Fjelltronen is such an incredible album because, not only does it contain, in every inch of it, the fiercely palpable atmosphere of ancient magic, but also it is musically complex and quite finely crafted. It is such a shame that this was the only Wongraven release, though I am much more happy with that state of things than if Satyr were to follow it with inferior material. Unlike much dungeon synth, the emotions vary greatly, often reveling in a hardy melancholy, then to an unknown darkness, then to the main adventurous theme that dominates the music, then to a cheerfully strange wandering, and the album ends with a triumphant conclusion to rival the very best metal in its affirmation of the value of sheer power.

Structurally this album is to be greatly admired, both in comparison to the other dungeon synth works which are very primitive in their structure, but also standing alone its structure should be recognized by all listeners as some of the very highest to be found outside of classical. The first track is the introduction and telling of first chapter of the story. The hero is brought out from a comfortable place and into a realm that is frightening and dangerous. In the second track, Over Ødemark, the hero wanders about that landscape. As if in an epic story he is confronting dangers and obstacles along his way, though he has to primarily rely upon his own strength to overcome them. The next song is similar, but instead of being a new obstacle, it is a sort of pleasant moment in between the howling winds. The hero stopped, perhaps at an isolated inn somewhere, and discovered a number of cheerful drinking dwarves. Tiden er en stenlagt grav continues the telling of the larger saga, backing away from the hero's lonely struggles and gives it higher significance and shows us a bit more about the world he's struggling within. Fra Fjelltronen concludes the music in the most beautiful way imaginable, such that no matter how many times I listen to it, I always find myself shocked and usually covered in goose-bumps.

Hearing the song Tiden er en stenlagt grav, one should immediately understand what dungeon synth is about. It's not about keyboards or Tolkien worship, it's about truly taking the listener to another world, one which either has not been experienced since a past we cannot recollect, or has never been experienced at all. Perhaps visualization is important to dungeon synth... Hear the music and try and picture the strange landscapes it takes you to; maybe that's the key to understanding it. It's always been something I took for granted, but no doubt that's not how people are accustomed to listening to music. All I can say is that, for the masterpieces of dungeon synth, the more effort you put into getting it, the more you'll get back in experiencing that world.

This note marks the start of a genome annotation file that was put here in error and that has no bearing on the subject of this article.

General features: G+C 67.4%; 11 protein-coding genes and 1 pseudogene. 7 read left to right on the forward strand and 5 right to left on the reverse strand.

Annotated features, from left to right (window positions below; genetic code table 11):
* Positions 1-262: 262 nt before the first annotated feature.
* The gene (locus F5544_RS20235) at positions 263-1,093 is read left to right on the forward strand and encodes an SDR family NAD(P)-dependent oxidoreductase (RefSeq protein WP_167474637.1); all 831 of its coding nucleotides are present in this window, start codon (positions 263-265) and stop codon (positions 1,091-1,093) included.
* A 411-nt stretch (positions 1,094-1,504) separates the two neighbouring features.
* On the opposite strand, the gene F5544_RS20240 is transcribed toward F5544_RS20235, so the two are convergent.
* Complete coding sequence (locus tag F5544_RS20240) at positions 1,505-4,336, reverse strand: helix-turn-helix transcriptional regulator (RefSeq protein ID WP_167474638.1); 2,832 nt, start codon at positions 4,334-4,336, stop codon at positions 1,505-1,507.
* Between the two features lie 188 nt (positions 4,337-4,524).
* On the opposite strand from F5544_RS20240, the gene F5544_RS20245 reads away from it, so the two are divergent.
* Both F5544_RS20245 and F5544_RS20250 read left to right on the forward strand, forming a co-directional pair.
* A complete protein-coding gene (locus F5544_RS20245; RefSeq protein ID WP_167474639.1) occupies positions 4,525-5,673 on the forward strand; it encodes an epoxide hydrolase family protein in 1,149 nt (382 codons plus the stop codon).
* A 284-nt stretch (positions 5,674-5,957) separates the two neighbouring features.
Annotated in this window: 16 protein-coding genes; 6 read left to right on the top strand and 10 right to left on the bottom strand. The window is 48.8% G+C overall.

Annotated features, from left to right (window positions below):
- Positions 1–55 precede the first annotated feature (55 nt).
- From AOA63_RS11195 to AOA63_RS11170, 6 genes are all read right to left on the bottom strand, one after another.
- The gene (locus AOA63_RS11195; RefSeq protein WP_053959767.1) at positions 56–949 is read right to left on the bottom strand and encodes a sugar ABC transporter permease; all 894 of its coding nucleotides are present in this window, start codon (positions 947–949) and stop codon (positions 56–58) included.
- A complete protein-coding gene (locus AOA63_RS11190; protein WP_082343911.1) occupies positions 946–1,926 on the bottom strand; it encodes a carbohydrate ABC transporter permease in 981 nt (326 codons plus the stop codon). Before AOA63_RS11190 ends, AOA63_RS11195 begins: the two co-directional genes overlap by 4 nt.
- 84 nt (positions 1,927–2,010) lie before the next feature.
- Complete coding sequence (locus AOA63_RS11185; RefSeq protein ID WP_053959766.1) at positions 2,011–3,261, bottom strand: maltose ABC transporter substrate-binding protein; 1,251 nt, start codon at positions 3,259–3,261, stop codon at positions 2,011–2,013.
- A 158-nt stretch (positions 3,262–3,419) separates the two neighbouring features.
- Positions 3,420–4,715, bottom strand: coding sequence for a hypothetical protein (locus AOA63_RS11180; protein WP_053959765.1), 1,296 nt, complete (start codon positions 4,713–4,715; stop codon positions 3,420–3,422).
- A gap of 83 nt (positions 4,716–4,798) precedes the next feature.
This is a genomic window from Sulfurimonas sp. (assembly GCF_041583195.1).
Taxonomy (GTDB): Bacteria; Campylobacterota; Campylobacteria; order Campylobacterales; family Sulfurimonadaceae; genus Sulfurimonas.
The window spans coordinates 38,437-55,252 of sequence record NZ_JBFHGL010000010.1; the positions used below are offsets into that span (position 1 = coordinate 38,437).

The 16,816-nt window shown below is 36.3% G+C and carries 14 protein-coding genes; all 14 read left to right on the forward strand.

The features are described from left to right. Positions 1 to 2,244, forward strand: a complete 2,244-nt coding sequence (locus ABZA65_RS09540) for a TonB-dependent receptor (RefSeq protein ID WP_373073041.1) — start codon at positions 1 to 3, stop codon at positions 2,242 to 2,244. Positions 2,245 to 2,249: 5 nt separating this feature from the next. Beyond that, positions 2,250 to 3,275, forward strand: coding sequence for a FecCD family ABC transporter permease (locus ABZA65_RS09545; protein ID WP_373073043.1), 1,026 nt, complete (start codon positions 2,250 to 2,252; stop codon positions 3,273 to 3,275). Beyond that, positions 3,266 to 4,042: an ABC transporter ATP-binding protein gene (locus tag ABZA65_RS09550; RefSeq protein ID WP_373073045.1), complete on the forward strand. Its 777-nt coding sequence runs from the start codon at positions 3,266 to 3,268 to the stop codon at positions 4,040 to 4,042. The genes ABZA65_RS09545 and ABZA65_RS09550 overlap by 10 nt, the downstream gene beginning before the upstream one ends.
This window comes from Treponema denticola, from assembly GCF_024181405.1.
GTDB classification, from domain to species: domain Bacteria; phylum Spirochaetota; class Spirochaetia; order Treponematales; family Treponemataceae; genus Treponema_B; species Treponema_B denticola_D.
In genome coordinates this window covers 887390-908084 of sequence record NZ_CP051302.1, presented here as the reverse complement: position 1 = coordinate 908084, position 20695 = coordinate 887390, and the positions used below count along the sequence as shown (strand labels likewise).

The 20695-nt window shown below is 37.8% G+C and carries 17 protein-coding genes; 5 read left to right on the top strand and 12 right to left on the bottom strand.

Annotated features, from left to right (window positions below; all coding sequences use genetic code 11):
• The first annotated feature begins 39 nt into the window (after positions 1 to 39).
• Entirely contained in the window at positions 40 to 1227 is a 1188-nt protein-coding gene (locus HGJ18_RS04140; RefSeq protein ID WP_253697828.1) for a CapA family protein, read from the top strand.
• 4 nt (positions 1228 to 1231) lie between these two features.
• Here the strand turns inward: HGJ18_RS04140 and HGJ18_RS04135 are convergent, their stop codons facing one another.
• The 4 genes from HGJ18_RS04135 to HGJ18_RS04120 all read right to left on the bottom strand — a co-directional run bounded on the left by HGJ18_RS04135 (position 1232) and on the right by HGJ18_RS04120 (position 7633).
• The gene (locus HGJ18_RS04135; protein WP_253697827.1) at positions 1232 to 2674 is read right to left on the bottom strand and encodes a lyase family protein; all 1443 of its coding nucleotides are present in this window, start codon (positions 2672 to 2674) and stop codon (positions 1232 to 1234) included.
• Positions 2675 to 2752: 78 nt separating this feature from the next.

Fra Fjelltronen brings us back to the beginning of the story, but now with greater context. Suddenly we feel as if the hero of the tales has returned, and of course not only brought back something for the betterment of the tribe, but also has new knowledge of his own that makes him both wise and powerful. And the clean singing voice wraps it up perfectly, seeming to summon forth all the ancestors and all the lost battles and great victories that had been endured to bring the people to the point where they are at the telling of the story. But then it ends, with the chilling voice of some sort of a ghost in the wind. And a bell crashes, tearing us out of our trance and throwing us coldly back into the real world. This ending is done almost like a banishing ritual, thereby leaving the beauty of the music to be found only in that precious half-hour spent with the album, not allowing any of it to escape into the "real" world.

This album is much easier to listen to and can certainly connect more deeply with more people than Mortiis (who connects with many, but not on the level that he should). Most who listen to this album honestly will find that it has an almost supernatural ability to place them in a trance, and if they are not utterly moved by that ending, then I think they have no hope of ever understanding what this music is about.

If you only ever listen to four dungeon synth albums, make them Crypt of the Wizard, Fjelltronen, Keiser Av En Dimensjon Ukjent, and Ånden Som Gjorde Opprør.

Wednesday, April 20, 2011

Darkstroll - Frozen Forest

This release, being from the age of the computer dungeon synth composer, lacks the grittiness and sloppy playing that typically come with cassette tapes and physical keyboards. That does take from the potential "dungeon" atmosphere in the music, yet the clearness of composition in such a similar style gives this demo a different sort of sound than its influences, while wielding the same archaic synthesizer power that takes one into a visionary world of the artist. The release is called "Frozen Forest," and that is accurately depicted with the lightly drawn grayscale forest stream that haunts the cover. The atmosphere is of a similar nature, a bouncy jaunt through a nature-landscape of a lost age.